Johnson & Johnson vaccine Pokemon Diamond and Pearl remakes PS5, Xbox Series X stock WandaVision episode 8 Stimulus package: Tax breaks for families T-Mobile's $50 unlimited home internet

Commentary: "Built for speed" does not necessarily make a chip winner

At a time when Intel is struggling with supply problems, Gartner believes AMD has a prime opportunity to break into the lucrative commercial PC market.

See news story: AMD debuts new chips, eyes corporate market

By Kevin Knox, Gartner Analyst

At a time when Intel is struggling with supply problems, Gartner believes AMD has a prime opportunity to break into the lucrative commercial PC market.

However, an AMD rally will not necessarily be the result of its upcoming Thunderbird microprocessor with its focus on speed. Most enterprises, and many consumer buyers, are less concerned with speed and overall performance than they used to be. Platform stability and overall price/performance are the keys for most PC buyers today, particularly enterprises.

As hardware continues to significantly outpace most mainstream software requirements, Gartner believes that the megahertz rating game is less important as a key decision metric in buying decisions. Therefore, Gartner does not expect AMD's enhanced Athlon microprocessors (Thunderbird) to be key in threatening Intel's dominance of the commercial PC market.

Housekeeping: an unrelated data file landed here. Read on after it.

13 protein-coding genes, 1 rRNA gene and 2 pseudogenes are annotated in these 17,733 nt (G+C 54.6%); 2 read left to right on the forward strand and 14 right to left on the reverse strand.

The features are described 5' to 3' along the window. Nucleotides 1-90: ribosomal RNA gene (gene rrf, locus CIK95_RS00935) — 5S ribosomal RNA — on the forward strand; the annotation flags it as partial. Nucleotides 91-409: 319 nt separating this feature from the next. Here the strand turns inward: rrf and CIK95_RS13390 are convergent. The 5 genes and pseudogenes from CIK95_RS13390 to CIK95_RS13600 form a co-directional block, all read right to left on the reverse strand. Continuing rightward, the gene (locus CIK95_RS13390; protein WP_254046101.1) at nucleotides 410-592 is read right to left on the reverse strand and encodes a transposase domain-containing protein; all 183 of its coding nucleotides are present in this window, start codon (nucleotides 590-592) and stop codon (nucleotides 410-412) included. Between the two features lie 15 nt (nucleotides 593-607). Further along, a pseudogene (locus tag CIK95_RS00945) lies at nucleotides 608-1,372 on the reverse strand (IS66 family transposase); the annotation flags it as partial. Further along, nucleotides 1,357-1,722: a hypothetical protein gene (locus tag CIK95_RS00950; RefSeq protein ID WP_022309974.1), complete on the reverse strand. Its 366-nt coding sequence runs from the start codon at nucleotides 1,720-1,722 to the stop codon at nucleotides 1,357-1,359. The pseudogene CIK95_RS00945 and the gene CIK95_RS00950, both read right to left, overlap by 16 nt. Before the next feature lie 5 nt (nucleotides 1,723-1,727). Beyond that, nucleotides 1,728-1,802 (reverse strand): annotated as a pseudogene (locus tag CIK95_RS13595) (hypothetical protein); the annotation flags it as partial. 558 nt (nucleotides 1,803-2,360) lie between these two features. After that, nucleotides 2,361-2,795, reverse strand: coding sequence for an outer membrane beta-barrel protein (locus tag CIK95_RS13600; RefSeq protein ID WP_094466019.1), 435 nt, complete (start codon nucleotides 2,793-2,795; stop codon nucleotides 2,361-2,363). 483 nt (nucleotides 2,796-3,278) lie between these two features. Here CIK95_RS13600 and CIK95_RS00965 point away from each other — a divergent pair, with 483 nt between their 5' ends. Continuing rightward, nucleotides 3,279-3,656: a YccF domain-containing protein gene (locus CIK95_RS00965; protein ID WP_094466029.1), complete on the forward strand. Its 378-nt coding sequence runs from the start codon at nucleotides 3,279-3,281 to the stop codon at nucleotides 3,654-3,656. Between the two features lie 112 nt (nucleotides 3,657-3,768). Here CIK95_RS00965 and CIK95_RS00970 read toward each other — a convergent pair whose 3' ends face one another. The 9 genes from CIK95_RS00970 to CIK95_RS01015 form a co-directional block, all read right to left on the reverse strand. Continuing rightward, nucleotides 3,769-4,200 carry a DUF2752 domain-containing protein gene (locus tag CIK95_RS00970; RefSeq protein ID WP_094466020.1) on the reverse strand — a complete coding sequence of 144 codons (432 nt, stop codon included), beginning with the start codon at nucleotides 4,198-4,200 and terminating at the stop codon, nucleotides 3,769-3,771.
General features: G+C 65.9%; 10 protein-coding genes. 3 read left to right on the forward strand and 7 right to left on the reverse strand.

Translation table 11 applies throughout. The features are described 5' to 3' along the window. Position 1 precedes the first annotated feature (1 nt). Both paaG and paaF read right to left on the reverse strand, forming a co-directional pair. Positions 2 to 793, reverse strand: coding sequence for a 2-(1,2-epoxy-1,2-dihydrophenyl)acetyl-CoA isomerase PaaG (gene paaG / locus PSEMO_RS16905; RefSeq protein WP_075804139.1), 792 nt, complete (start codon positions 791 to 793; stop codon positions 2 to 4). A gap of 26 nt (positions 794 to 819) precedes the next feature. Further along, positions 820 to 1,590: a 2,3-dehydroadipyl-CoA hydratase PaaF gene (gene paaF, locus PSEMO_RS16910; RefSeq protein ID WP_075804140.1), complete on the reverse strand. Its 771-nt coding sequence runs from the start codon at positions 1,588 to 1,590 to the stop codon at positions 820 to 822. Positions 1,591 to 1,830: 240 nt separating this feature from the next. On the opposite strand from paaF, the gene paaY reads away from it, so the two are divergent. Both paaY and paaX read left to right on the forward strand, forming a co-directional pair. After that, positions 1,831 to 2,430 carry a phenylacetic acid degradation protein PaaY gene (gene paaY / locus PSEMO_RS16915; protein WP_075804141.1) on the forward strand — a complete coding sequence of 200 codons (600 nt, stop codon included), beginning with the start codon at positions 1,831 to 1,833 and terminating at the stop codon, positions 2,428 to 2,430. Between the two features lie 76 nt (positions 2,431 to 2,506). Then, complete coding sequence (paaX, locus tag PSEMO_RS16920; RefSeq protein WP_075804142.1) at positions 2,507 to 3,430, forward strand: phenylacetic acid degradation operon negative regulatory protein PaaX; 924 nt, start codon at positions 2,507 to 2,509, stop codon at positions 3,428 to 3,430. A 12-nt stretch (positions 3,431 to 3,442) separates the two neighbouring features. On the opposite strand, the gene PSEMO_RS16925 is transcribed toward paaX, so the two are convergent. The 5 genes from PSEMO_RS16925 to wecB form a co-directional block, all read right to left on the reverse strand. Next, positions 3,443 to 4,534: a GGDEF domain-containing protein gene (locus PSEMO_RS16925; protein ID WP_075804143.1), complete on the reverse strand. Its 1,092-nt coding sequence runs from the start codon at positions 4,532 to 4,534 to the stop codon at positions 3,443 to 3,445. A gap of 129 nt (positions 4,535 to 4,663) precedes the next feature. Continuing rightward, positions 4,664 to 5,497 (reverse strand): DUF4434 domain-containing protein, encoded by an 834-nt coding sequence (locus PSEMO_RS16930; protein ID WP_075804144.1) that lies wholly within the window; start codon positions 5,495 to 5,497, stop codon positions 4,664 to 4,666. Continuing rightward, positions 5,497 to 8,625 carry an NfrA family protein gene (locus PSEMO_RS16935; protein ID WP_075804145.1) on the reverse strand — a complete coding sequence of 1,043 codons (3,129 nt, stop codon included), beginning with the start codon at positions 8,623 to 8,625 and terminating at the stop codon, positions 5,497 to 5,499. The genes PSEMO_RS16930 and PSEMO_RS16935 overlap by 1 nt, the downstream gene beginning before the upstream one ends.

None of the major PC vendors offer AMD microprocessors in their mainstream commercial product lines. And it is not because of performance. What will help AMD gain on Intel will be AMD's ability to demonstrate financial and technical consistency to PC makers. Gartner believes this approach is AMD's best bet toward overcoming Intel's extremely strong brand equity and becoming a long-term player in the commercial PC marketplace.

PC makers have been hesitant to sign deals with AMD because of its past financial fluctuations and production issues. Over the past year, however, AMD has turned the corner financially and has been addressing some of production concerns (for example, the problem that it couldn't meet volume requirements).

Right now is probably as good a time as any for AMD to make a move. Intel has been unable to meet upside demand and deliver on some of its technologies (processors as well as chipsets) and continues to be plagued by product flaws. But Thunderbird is not necessarily a prerequisite for AMD's closing in on Intel. Thunderbird does, however, indicate that AMD is becoming more aggressive with its product road maps.

Entire contents, Copyright © 2000 Gartner Group, Inc. All rights reserved. The information contained herein represents Gartner's initial commentary and analysis and has been obtained from sources believed to be reliable. Positions taken are subject to change as more information becomes available and further analysis is undertaken. Gartner disclaims all warranties as to the accuracy, completeness or adequacy of the information. Gartner shall have no liability for errors, omissions or inadequacies in the information contained herein or for interpretations thereof.